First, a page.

Topics of Crunching

Sunday, September 9, 2012

Dawn: Miracle Product or Too Good to be True?

I considered take a picture
of myself hugging my big bottle of Dawn,
but I'm not having a good hair day.
Dawn. It works. And when you measure it's effectiveness by the ounce, it's one of the best deals out there. Lately, I've been seeing some amazing ideas for how to use it, and I'm super stoked to start using my big blue bottle for more than dishes. But there's always that nagging feeling - is this miracle just a little too miraculous to be a good idea? After all, so many things that offer the ultimate in convienence come with a huge price tag - one that I pay off with guilt-dollars. Environmental impact, social justice, or just buying into a lie: three things I'm just not into. Does Dawn make the cut?

Let's start off with the list of Pros, in this case what Dawn can do. Since it cuts through just about any kind of grease like a charm, it makes for some really unique applications.

(I have not tried all of these yet, but as I do, I'll try to come back to update this post.)

Uses of DAWN Dishwashing Fluid: A quickly compiled list

NOTE: Original Blue Dawn. Not anything else - no other brand, scent, version. I'm pretty serious about this.

Sources: One Good Thing, Life Crafts & Whatever, Modern Day Moms

Freezer Packs
Partially fill a strong zip-type sandwich bag with Dawn dishwashing liquid, close and freeze. The liquid soap stays cold much longer and it can be re-frozen many times. It will conform to the place you need an ice pack.

Carpet Cleaner/Stain Remover for any Cloth
1 part Dawn with 2 parts Hydrogen Peroxide. Mix together and pour directly on the stain. Add light scrubbing.

Spot Treatment/Pretreat
For oil-based stains such as lipstick, grease, butter, motor oil, cooking oil, and some pen inks, simply apply some Dawn dishwashing liquid directly to the stain and scrub with a small brush or toothbrush until the oil is removed, and then launder as usual.

Flea Dip and Dog Shampoo
Use it to bathe the dogs. It kills fleas on contact and is much cheaper than expensive dog shampoos.

Bubble Solution
1/2 cup Dawn, 1/2 gallon warm water, 1 tbsp glycerin or White Karo syrup. Best. Bubbles. Ever.

Greasy Hair Disasters
If your kids get into the vaseline, or maybe (like me) you're doing a super-cradle cap treatment with mineral/baby oil, you'll want more than shampoo to cut through that mess. Use it just like shampoo and rinse well.

Clean Automotive Tools or Spills, or "Mechanic Hands."
After you have finished your automotive repair project, soak your dirty tools in Dawn before you put them away to remove all the oil and grime. Dawn also helps prevent rust from forming on the tools. Spill oil on the driveway or garage floor? Start with cheapo kitty litter to absorb, then finish up with a scrub of dawn and a stiff bristled brush. It's also the best cleaner for oily, greasy mechanic hands.

Soap Scum Remover
Heat up a cup of vinegar in the microwave to 1.5-2 minutes and add to a spray bottle with an equal amount of Dawn. Little to no scrubbing is needed.

Repel Ants
Spray counter-tops, cupboards and any other area where you see ants with a solution of Dawn and water. Wipe dry. The slight residue of Dawn that remains will not be a problem at all for kids or pets, but ants hate it. Should you see a trail of ants, go ahead and hit them with the Dawn spray.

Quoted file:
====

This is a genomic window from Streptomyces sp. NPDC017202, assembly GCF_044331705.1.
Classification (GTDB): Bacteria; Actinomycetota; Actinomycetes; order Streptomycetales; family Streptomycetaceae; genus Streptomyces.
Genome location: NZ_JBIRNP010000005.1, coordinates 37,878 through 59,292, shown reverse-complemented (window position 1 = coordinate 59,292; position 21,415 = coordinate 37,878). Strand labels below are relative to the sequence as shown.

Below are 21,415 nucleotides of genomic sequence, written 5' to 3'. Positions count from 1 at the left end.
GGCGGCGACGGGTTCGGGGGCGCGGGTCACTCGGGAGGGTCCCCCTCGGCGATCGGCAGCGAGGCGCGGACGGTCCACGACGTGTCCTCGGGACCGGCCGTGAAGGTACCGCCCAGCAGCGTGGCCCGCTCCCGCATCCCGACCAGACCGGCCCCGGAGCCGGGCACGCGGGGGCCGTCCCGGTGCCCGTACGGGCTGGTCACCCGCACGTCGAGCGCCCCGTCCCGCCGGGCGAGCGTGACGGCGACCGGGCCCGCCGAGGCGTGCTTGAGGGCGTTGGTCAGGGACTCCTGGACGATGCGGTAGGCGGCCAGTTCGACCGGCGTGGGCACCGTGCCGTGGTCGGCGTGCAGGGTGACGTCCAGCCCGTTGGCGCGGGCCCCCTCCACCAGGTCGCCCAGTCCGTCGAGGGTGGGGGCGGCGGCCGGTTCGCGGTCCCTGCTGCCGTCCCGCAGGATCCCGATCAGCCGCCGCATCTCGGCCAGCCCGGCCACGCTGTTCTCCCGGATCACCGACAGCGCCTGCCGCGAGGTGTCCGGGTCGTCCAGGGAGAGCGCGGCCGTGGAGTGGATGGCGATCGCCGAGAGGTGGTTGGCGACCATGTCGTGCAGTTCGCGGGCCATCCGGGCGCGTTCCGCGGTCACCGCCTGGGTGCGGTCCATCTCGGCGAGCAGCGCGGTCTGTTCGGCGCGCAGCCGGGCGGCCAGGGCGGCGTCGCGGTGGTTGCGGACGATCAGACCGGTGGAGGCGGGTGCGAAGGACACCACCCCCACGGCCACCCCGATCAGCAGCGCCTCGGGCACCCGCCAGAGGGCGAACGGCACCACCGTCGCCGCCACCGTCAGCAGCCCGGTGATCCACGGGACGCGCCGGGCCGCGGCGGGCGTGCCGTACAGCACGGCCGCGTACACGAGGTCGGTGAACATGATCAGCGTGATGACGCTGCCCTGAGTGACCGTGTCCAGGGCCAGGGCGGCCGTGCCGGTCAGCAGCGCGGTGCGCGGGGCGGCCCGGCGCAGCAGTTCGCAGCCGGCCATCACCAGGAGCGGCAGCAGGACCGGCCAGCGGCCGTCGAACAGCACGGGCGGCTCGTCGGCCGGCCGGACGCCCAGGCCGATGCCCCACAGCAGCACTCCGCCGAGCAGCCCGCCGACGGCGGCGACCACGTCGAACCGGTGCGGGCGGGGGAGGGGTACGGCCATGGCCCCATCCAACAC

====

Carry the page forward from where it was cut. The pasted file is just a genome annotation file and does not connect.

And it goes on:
Stripping Cloth Diapers**
Add a squirt or two of original Dawn dish soap to your washer and run a hot wash, then rinse until there are no more bubbles. Dawn is a degreasing agent and helps stripping by removing oily residue. Be sure to rinse, rinse, rinse until the water runs clear.

** New to cloth diapers? Here's my post on cloth diaper savings, and another about how we cloth diaper. You can also make your own detergent, which is super effective and safe on cloth diapers

Unclogging Toilets
A cup of Dawn detergent poured into a clogged toilet allowed to sit for 15 minutes and then followed with a bucket of hot water poured from waist height will clear out the toilet. Apparently, human waste is grease-based. Yikes.

Poison Ivy Treatment
Poison ivy spreads through the spread of the oil within the blisters. Washing the affected area with Dawn, especially on children who keep scratching the blister’s open, helps dry up the fluid, AND keep it from spreading.

Sidewalk De-Icer
When walkway is clean (right after you did all that crazy hard work) pour on a mix of 1 tsp of Dawn, 1 tbsp of rubbing alcohol, and 1/2 gallon hot water. They won’t refreeze.

Repel Pests from House Plants/Aphid Control on Fruit Trees
In a spray bottle, combine 2 tablespoons Dawn in a gallon of water. Try to get spray both sides of the leaves, branches and the tree trunks. In the case of fruit trees, let sit for about 15 minutes and then rinse the trees thoroughly.

I love this stuff. I buy the super sized bottle, and it's one of the only commercially-made products that you can always find under our sink (DIY cleaners that live "sub-faucet" in my kitchen include Orange Cleaner and Dish Detergent). But I've been thinking for months that I could be really falling for a dupe (for more on what the heck a dupe is, check out my other blog and "The Duped Project"). Maybe this product, amazing though it may be, is actually terrible. You know - like "wow that's a beautiful ivory necklace!" or "my, this rhino-horn syrum works great on my shingles," or "those baby seal boots are rockin with that albino tiger belt" kind of terrible.

Before you tell me, yes, I've seen the heart-warmin' commercials where the Green Peace volunteers lovingly caress an adorable baby duck with Dawn post-oil spill disaster. That's a darn cute duck. And a pretty fantastic marketing ploy. Whether or not it's 100% true, or a classic twisting of facts to sell soap, I'm happy that Donald and Daisy weren't preening petroleum into their bellies that day. But is it really as benevolent as it seems?

The question is: Is Dawn really ok for the environment?

Here's one of the best, quick-and-to-the-point answers I came across:
Dawn is safe for the environment and is the only detergent used by wildlife rescuers when cleaning aquatic animals affected by oil spills. Dawn is water soluble and is a non-irritant. It contains no carcinogens, and its surfactants are biodegradable. Dawn also has a line of soaps made from biodegradable plant oils.